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St. Clair Drain

by Ninjalicious

In March 2000, a fellow named Mike got in touch with me and invited me to come check out a drain he knew of near Yonge and St. Clair (Toronto) one night. Mike was a very interesting fellow; he was part of some sort of intelligence gathering unit in the Canadian army, and he had done a lot of amazing things and been in a lot of amazing places. He struck me as pretty much ready for anything, so I tried to follow his lead.

We were a little disturbed by this slime under the cemetery.

We pried open the 2-meter-wide grate to the St. Clair drain without much difficulty and proceeded up the pipe. Before long, we crossed passed through a very old-looking (1918) section of drain made of huge stone slabs. Some portions of the roof and walls had fallen onto the ground. We then came to a stretch where some very unpleasant brown slime was dripping down the walls and forming stalactites on the roof. Mike informed me that at this point we were under the cemetery. After an hour or so of twists, turns and tunnels not taken, we wound up in a horseshoe- or mummy-shaped tunnel, something I'd previously only read about in Il Draino.
       Moving right along, we soon came to a section of the drain that was quite flooded with deep, cold, rapidly-flowing water. Mike told me that this section wasn't usually so flooded, and that he wanted to press on and see if the water level went down enough that we could continue to an interesting exit he knew about. I was feeling pretty sick for some reason. I didn't want to get soaked, but I also really didn't want to go back the (long) way we'd come in, so I accepted Mike's offer to scout ahead and see if we could continue. We agreed that he'd take a glowstick, and that he'd either come back if the route was impassable or give me a signal if I should follow him up the flooded drain.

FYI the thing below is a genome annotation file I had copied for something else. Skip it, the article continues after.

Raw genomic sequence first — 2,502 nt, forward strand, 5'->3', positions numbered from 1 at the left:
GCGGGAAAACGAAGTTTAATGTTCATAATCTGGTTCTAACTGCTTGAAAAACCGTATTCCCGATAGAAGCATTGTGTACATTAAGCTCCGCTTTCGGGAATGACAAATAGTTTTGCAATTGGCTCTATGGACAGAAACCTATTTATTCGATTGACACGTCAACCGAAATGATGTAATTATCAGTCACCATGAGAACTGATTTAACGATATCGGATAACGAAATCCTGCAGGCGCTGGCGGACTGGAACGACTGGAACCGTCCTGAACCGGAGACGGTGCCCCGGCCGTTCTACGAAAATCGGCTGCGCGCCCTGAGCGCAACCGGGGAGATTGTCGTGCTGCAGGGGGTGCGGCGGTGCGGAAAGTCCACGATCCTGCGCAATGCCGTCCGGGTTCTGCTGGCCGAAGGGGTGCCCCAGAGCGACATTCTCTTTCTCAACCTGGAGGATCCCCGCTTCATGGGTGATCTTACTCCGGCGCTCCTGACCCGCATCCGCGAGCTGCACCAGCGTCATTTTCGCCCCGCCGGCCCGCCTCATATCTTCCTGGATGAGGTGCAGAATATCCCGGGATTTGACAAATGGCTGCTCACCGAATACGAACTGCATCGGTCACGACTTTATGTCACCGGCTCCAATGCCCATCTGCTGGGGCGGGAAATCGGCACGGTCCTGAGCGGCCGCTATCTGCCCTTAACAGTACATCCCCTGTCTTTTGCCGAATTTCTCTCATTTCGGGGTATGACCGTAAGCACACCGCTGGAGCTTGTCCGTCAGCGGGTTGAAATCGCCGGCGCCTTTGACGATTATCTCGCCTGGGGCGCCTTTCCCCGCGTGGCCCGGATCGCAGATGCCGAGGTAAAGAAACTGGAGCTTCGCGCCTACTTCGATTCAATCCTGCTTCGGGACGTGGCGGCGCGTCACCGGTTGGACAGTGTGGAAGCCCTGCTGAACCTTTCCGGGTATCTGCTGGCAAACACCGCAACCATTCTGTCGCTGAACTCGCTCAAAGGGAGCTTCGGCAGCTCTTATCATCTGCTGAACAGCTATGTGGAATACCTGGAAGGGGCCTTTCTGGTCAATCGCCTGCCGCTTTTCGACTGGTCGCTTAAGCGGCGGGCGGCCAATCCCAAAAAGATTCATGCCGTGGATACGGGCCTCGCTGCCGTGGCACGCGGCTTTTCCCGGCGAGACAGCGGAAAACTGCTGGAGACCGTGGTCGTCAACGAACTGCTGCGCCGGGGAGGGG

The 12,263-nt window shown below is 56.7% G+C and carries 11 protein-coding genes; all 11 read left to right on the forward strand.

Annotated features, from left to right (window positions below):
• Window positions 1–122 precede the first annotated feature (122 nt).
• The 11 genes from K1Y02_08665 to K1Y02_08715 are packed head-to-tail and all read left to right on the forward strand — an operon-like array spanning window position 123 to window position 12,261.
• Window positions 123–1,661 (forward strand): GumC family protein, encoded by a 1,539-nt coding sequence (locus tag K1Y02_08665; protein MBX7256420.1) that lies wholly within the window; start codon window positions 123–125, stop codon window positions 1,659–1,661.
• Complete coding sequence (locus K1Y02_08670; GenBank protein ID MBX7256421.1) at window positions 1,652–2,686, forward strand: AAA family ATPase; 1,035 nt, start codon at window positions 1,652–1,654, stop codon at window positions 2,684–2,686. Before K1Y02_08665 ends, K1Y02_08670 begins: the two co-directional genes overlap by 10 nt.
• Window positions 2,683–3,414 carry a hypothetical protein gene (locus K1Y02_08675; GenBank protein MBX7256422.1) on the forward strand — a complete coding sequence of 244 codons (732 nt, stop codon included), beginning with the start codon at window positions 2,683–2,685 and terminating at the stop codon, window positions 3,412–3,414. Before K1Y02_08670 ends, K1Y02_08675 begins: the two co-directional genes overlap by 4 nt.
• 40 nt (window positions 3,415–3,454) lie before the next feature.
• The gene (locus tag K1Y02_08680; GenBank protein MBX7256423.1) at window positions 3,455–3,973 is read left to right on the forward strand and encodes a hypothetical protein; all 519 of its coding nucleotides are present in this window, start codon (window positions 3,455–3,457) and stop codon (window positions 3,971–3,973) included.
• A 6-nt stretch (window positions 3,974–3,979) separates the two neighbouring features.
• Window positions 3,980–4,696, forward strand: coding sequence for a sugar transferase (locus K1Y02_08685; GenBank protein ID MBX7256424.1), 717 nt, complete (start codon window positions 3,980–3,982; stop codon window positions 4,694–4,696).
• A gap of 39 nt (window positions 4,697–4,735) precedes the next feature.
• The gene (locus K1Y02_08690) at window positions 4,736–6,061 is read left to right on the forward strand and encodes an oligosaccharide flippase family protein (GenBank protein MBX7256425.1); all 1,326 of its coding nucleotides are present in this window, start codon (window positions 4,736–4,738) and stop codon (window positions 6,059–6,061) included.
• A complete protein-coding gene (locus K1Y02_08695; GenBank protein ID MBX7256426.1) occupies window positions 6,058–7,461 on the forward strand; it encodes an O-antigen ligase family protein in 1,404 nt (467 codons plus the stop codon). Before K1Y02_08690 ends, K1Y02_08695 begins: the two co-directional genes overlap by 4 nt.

So Mike set off while I leaned against the side of the drain and watched the beam of his flashlight slowly move further and further away until I couldn't see it anymore. I stood there feeling cold, wet and sick, and, as time passed, more and more concerned about the fact that I was alone in the drain with no idea how to get out. After around 20 to 30 minutes of this, I noticed a green glow coming down the pipe towards me, fast. Soon enough, my glowstick had floated all the way back to me. I eagerly snatched it up and slightly less eagerly plunged ahead into the deep, rushing water. After about 15 minutes, I saw a flashlight beam up ahead, and soon I had joined Mike before the entrance to a very, very small side tunnel.
       I say "side tunnel" but I'm being generous; in actuality, this thing was just a thin pipe, not more than two feet in diameter. A raccoon could walk through it easily enough, but it was clearly not meant to accomodate humans. In fact, if Mike hadn't tossed his backpack ahead of him and begun to wriggle up the pipe, I might have assumed it wasn't humanly possible. I thanked god I hadn't had a lot to eat that day and began to slither up afterwards, thoroughly battering my knees and elbows in the process.
       About ten minutes later we popped out of a manhole in the middle of a parking lot — cold, exhausted, soaked, scraped, bruised and triumphant. Gallery